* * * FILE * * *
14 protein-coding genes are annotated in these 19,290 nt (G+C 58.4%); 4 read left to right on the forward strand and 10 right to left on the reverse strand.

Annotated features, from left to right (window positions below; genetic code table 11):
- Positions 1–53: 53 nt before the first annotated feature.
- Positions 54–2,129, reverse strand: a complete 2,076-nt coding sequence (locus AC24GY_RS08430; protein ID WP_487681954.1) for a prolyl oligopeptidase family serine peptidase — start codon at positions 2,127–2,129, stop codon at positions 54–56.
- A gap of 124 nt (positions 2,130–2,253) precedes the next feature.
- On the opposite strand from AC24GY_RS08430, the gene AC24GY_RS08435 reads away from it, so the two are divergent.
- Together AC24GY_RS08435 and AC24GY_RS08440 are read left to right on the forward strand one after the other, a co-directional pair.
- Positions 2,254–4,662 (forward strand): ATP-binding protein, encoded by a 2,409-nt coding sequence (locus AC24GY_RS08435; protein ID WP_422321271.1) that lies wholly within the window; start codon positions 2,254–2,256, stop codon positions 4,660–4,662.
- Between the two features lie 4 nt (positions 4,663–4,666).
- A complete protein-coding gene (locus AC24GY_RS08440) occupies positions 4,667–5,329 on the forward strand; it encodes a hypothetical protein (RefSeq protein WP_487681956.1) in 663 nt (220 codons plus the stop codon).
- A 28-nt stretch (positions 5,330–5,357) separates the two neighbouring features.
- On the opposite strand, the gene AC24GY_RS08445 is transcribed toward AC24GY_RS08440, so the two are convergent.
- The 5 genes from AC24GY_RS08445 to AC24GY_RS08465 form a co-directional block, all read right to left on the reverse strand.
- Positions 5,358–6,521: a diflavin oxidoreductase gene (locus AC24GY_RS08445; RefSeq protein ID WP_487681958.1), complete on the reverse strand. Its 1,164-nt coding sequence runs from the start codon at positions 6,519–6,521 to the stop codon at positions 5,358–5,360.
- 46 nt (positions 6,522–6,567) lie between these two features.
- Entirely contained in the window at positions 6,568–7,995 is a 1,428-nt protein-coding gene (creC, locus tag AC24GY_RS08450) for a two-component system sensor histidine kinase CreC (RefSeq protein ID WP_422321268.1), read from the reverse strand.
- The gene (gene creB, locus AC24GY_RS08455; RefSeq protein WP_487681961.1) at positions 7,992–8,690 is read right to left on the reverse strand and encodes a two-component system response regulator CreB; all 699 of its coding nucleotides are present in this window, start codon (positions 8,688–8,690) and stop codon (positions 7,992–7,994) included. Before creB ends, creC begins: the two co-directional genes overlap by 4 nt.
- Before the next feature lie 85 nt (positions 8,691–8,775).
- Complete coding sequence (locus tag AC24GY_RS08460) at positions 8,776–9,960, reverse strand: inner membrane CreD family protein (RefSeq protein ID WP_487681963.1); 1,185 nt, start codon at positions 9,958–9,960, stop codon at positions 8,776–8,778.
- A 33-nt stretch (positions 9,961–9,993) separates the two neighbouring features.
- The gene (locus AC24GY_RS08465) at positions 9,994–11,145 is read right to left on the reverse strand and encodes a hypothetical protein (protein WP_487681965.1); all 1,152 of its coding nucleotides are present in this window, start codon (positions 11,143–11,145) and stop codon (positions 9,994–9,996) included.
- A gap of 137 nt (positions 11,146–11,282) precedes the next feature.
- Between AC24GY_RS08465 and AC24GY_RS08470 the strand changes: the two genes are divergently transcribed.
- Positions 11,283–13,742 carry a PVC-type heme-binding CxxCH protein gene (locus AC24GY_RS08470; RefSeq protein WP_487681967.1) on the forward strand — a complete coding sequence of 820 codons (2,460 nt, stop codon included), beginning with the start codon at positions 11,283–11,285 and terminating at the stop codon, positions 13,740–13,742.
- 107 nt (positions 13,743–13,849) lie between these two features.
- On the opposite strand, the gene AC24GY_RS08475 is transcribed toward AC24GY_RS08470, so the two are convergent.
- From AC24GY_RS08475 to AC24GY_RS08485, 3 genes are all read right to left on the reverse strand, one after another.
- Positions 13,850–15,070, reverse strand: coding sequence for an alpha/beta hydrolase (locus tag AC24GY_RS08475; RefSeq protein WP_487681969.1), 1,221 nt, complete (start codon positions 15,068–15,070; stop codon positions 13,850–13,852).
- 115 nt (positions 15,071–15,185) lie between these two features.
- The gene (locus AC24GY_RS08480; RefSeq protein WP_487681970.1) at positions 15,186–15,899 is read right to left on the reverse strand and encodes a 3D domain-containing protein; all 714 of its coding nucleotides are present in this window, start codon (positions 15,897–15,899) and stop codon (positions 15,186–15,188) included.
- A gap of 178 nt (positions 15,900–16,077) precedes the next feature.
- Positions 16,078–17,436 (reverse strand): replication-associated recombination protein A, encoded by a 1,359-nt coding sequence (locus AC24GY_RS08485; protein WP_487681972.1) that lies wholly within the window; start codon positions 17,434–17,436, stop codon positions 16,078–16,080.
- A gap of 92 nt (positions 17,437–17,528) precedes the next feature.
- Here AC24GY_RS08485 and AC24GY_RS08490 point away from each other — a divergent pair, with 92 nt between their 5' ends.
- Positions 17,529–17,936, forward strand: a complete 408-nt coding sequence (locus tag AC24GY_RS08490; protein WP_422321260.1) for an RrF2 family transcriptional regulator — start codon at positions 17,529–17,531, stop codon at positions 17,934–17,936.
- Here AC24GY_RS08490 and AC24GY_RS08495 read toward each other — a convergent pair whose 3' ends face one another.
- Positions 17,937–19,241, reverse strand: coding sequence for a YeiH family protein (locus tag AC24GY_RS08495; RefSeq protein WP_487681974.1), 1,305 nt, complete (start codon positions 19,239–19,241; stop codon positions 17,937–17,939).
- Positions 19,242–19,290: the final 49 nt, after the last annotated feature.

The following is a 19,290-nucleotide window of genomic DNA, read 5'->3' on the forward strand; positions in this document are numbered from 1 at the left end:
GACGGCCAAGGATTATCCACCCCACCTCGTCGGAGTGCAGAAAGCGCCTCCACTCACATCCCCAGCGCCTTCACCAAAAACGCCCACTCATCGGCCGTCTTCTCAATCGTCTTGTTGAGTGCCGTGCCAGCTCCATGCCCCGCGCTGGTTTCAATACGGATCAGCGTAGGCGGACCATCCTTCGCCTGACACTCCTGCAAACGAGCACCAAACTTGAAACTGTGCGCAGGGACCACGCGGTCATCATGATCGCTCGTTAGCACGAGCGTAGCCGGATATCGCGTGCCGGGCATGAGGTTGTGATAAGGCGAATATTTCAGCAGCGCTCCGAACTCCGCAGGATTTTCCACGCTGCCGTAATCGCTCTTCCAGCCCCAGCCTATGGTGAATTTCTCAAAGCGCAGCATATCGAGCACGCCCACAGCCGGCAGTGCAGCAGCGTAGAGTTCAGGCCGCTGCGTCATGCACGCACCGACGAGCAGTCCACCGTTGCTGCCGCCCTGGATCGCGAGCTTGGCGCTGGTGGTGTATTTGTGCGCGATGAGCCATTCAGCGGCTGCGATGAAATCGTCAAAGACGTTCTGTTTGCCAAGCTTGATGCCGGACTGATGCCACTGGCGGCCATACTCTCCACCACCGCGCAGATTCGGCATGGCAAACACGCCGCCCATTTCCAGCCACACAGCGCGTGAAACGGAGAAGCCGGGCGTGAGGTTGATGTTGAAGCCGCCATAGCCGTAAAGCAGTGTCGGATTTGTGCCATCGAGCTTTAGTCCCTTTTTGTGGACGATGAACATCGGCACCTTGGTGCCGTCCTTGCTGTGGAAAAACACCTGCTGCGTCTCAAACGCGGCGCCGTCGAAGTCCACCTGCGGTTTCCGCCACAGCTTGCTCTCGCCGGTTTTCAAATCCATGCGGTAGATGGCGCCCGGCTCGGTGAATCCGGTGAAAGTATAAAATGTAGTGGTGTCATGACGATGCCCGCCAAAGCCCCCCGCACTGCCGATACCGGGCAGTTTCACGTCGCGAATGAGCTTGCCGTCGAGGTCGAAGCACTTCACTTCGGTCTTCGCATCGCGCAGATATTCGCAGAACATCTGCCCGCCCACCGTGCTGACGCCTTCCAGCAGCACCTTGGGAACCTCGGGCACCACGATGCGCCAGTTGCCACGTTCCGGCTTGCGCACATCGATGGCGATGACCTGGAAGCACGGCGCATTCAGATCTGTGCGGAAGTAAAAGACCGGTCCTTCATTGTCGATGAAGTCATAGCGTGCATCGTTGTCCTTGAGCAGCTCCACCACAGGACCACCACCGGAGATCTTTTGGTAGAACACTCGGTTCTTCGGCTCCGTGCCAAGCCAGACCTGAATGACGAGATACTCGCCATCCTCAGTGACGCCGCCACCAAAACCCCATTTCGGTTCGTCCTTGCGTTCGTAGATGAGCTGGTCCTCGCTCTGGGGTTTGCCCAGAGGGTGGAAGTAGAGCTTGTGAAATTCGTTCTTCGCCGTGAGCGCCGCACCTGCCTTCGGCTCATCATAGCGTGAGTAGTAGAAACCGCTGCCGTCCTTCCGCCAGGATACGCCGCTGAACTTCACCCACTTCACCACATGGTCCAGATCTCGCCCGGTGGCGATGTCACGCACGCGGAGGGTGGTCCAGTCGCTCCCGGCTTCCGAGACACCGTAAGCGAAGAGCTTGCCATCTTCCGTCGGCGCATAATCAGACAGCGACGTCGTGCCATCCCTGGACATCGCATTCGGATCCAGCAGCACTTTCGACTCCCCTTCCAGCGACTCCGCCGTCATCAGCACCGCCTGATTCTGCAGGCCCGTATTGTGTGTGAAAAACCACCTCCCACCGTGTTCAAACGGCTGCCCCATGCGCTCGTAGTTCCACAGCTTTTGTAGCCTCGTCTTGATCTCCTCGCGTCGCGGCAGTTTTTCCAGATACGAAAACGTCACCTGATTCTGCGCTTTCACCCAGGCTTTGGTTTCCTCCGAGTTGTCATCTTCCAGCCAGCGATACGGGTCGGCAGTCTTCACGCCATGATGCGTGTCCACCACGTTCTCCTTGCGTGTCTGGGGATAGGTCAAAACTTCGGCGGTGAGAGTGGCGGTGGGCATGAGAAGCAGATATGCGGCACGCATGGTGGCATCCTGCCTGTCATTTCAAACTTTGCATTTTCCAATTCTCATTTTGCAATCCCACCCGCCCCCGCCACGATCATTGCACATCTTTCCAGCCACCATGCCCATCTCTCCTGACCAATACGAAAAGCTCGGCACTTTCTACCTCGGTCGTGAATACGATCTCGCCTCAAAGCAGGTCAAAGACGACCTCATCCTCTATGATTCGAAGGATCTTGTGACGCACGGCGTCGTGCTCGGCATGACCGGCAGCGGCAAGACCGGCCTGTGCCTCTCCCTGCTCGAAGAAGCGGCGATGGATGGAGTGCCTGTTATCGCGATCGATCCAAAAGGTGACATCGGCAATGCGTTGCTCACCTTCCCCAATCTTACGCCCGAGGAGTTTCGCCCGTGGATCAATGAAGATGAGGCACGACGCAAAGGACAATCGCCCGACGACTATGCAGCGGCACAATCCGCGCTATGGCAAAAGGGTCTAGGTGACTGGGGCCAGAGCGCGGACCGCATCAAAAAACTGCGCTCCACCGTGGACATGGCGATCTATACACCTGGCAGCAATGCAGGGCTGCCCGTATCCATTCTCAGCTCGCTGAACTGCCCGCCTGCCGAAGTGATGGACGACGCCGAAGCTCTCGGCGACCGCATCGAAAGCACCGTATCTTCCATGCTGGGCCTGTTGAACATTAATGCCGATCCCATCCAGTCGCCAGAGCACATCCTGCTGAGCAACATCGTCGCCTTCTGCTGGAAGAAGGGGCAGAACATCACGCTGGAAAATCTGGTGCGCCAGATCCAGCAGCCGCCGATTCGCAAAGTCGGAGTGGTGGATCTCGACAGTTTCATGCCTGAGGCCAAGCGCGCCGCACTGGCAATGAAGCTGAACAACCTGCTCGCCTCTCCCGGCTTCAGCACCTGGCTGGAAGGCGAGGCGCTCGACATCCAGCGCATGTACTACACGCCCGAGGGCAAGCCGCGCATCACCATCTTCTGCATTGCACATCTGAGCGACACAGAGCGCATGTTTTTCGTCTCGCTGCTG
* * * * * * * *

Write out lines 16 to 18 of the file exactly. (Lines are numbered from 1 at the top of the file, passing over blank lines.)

- Entirely contained in the window at positions 6,568–7,995 is a 1,428-nt protein-coding gene (creC, locus tag AC24GY_RS08450) for a two-component system sensor histidine kinase CreC (RefSeq protein ID WP_422321268.1), read from the reverse strand.
- The gene (gene creB, locus AC24GY_RS08455; RefSeq protein WP_487681961.1) at positions 7,992–8,690 is read right to left on the reverse strand and encodes a two-component system response regulator CreB; all 699 of its coding nucleotides are present in this window, start codon (positions 8,688–8,690) and stop codon (positions 7,992–7,994) included. Before creB ends, creC begins: the two co-directional genes overlap by 4 nt.
- Before the next feature lie 85 nt (positions 8,691–8,775).